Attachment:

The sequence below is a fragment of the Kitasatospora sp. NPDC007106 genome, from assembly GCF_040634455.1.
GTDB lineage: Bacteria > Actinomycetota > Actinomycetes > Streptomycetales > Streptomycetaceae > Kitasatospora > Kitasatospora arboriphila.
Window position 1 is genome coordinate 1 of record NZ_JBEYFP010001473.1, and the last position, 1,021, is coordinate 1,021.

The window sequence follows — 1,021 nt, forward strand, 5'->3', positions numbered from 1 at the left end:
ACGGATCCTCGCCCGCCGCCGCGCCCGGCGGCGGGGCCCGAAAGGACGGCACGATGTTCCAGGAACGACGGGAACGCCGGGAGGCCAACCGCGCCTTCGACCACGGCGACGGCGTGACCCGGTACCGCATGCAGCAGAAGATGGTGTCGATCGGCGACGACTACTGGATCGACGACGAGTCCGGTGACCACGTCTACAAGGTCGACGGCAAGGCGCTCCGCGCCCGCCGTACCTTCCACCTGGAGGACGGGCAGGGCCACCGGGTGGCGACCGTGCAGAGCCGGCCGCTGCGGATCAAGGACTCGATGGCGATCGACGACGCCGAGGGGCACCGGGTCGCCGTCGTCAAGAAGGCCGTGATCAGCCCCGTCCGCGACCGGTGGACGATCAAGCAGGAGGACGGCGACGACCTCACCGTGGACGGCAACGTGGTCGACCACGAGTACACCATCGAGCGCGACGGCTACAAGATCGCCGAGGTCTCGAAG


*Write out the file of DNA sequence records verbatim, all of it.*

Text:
The sequence below is a fragment of the Kitasatospora sp. NPDC007106 genome, from assembly GCF_040634455.1.
GTDB lineage: Bacteria > Actinomycetota > Actinomycetes > Streptomycetales > Streptomycetaceae > Kitasatospora > Kitasatospora arboriphila.
Window position 1 is genome coordinate 1 of record NZ_JBEYFP010001473.1, and the last position, 1,021, is coordinate 1,021.

The window sequence follows — 1,021 nt, forward strand, 5'->3', positions numbered from 1 at the left end:
ACGGATCCTCGCCCGCCGCCGCGCCCGGCGGCGGGGCCCGAAAGGACGGCACGATGTTCCAGGAACGACGGGAACGCCGGGAGGCCAACCGCGCCTTCGACCACGGCGACGGCGTGACCCGGTACCGCATGCAGCAGAAGATGGTGTCGATCGGCGACGACTACTGGATCGACGACGAGTCCGGTGACCACGTCTACAAGGTCGACGGCAAGGCGCTCCGCGCCCGCCGTACCTTCCACCTGGAGGACGGGCAGGGCCACCGGGTGGCGACCGTGCAGAGCCGGCCGCTGCGGATCAAGGACTCGATGGCGATCGACGACGCCGAGGGGCACCGGGTCGCCGTCGTCAAGAAGGCCGTGATCAGCCCCGTCCGCGACCGGTGGACGATCAAGCAGGAGGACGGCGACGACCTCACCGTGGACGGCAACGTGGTCGACCACGAGTACACCATCGAGCGCGACGGCTACAAGATCGCCGAGGTCTCGAAG